So it stood to reason that television audiences were ready for an all-male version. And when Showtime came out with the gay ensemble drama “Queer as Folk” five years ago, the initial shock was really not because of all the restroom-stall sex. Instead it was a revelation that real gay men could speak their minds on television instead of having their thoughts channeled through babes in asymmetrical skirts or, to go back a decade, through the silver foxes of “The Golden Girls.”

So here we are decades later with the old canard Kaufman used to thwack
Tennessee Williams being used to bean Ron Cowen and Daniel Lipman

Plus ca change plus c’est la meme turd.

Overnight, Brian Kinney (played by Gale Harold), the überstud of “Queer as Folk,” became an accumulator of headboard notches that would put Samantha Jones to shame and that made her double-entendres seem like an also-ran’s at a drag contest. A gay coterie in Pittsburgh followed Brian’s lead: Emmett, the shop girl who dreams of stardom; Ted, the repressed accountant who loves Callas; Michael, the comic-book enthusiast and doormat; Justin, the boy wonder who just might be an Important Artist.

In short order the woes of this clique found a predictable rhythm. The shows introduced new loves (a gazillionaire sugar daddy, a classical music virtuoso, a closeted football star), each of whom upset the balance among this ersatz family of friends. Each satellite romance met some resolution, always with a rainbow-bannered lesson.

Oh yeah, right. You can hardly tell Gale Harold and Kim Cattrell apart. And anyone who loves Callas is of course beneath contempt, moving as they do to a “predictable rhythm” offering “rainbow-bannered lesson” that no serious heterosexual should pay any mind to.

The show was always tackling this subtheme or that. Of course, there was an incident of gay bashing, a romance wrecked by crystal-meth abuse, a probate dispute when a dead man’s family attacked the surviving partner, an Internet-pornography addiction that led to a business prospect, and most tediously, the sharing of biological children with a lesbian couple. Imagine the possible complications, and they all basically showed up in the scripts, never with as much depth or surprise as befits the newness of this subject matter. The adolescent dialogue was too often rushing toward a dramatic climax, sounding unbelievably oratorical, and then sashaying on to another crise de coeur.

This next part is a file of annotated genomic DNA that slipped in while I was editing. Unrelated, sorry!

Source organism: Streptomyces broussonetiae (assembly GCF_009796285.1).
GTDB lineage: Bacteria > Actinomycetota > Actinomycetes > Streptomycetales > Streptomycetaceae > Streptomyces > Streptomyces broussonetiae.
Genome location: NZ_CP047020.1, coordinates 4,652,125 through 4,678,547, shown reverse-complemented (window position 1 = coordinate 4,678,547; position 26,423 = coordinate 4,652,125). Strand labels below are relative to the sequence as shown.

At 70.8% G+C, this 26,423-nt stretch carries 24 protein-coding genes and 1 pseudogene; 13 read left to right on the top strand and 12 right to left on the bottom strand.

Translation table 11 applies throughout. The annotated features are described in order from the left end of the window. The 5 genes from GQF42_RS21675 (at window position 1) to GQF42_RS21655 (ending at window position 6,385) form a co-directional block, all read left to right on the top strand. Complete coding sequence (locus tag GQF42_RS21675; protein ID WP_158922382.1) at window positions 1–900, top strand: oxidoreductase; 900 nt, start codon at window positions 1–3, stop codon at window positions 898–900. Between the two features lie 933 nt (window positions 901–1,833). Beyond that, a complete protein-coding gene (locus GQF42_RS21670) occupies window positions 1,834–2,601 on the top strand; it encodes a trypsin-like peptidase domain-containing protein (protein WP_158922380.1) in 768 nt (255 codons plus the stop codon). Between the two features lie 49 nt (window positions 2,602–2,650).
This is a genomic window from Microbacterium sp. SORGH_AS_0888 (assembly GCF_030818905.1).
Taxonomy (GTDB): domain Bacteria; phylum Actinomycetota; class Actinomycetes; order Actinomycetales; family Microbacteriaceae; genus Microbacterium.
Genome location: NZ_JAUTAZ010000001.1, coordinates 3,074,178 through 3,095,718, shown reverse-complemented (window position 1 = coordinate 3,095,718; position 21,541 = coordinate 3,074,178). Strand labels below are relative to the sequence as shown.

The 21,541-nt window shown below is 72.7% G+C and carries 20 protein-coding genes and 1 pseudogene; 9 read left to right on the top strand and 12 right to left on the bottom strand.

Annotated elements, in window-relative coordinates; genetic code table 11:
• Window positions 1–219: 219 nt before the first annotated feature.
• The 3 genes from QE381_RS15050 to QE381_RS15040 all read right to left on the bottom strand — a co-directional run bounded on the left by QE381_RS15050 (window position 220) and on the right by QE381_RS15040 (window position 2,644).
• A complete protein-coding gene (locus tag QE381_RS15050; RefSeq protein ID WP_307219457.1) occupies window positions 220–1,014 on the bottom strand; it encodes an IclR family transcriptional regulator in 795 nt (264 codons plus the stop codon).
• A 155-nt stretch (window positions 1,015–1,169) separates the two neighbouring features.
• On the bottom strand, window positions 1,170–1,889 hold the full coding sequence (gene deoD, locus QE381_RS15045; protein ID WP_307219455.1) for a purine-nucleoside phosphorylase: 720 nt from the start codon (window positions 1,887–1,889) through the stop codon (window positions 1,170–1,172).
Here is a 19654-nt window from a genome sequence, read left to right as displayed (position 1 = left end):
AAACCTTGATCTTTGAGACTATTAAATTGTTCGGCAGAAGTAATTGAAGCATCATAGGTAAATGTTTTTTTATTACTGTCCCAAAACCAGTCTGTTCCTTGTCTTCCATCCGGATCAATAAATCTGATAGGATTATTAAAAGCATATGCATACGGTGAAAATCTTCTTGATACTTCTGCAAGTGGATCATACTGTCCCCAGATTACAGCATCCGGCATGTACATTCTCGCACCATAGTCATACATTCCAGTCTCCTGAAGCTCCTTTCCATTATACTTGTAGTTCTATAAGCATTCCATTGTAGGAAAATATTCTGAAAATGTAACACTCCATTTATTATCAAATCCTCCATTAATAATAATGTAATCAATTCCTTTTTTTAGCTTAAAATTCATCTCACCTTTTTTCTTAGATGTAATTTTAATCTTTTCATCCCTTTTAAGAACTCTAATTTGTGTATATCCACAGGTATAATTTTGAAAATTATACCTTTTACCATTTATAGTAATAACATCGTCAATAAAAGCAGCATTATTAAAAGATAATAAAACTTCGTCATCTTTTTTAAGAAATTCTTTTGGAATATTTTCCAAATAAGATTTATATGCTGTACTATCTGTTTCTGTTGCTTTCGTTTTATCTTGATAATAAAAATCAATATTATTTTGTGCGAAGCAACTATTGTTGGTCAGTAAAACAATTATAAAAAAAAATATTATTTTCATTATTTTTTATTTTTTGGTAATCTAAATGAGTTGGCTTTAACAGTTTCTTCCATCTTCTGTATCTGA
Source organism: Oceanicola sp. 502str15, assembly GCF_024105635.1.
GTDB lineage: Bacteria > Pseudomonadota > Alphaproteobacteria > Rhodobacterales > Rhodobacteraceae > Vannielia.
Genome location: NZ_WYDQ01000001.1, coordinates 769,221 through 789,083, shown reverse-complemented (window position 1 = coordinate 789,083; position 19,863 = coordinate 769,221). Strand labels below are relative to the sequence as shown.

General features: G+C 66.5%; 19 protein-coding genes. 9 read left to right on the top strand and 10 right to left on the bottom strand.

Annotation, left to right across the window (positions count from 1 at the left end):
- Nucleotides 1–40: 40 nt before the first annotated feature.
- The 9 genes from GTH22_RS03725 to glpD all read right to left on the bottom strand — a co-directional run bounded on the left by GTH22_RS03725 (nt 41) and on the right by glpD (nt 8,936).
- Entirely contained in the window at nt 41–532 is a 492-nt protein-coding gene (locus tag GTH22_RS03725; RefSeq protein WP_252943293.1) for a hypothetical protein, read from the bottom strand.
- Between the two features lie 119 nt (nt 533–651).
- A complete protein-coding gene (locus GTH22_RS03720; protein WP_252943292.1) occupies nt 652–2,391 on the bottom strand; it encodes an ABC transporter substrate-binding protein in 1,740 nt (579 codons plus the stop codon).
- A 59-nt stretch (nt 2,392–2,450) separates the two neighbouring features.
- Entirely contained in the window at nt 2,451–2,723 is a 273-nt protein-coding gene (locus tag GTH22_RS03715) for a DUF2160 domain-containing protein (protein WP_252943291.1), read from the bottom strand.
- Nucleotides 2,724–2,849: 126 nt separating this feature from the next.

Kind of like RuPaul imagining himself to be Arthur Miller — no? Yes all these “sub-themes” are of no serious concern to anyone heterosexual — and therefoe beneath contempt.

Like its all-female precursor, “Queer as Folk” delighted in its own wordplay, losing its audience with groaners. (A straight mom tells her embittered son, “By the look of your face, I should have ordered a sour-apple martini.”) To their credit, the “Queer” guys were much less afraid of the dark side than the “Sex” gals had been.

Well maybe that’s because men’s lives and women’s lives are rather different, as Sex and the City creators Jon Patrick King and Darren Star well know. But they’re just a couple of fags, right? The resolutely heterosexual NYT knows better. For the characters created by such screenwriters aren’t “men” or “women” — they’re just a bunch of silly “sashaying” queens.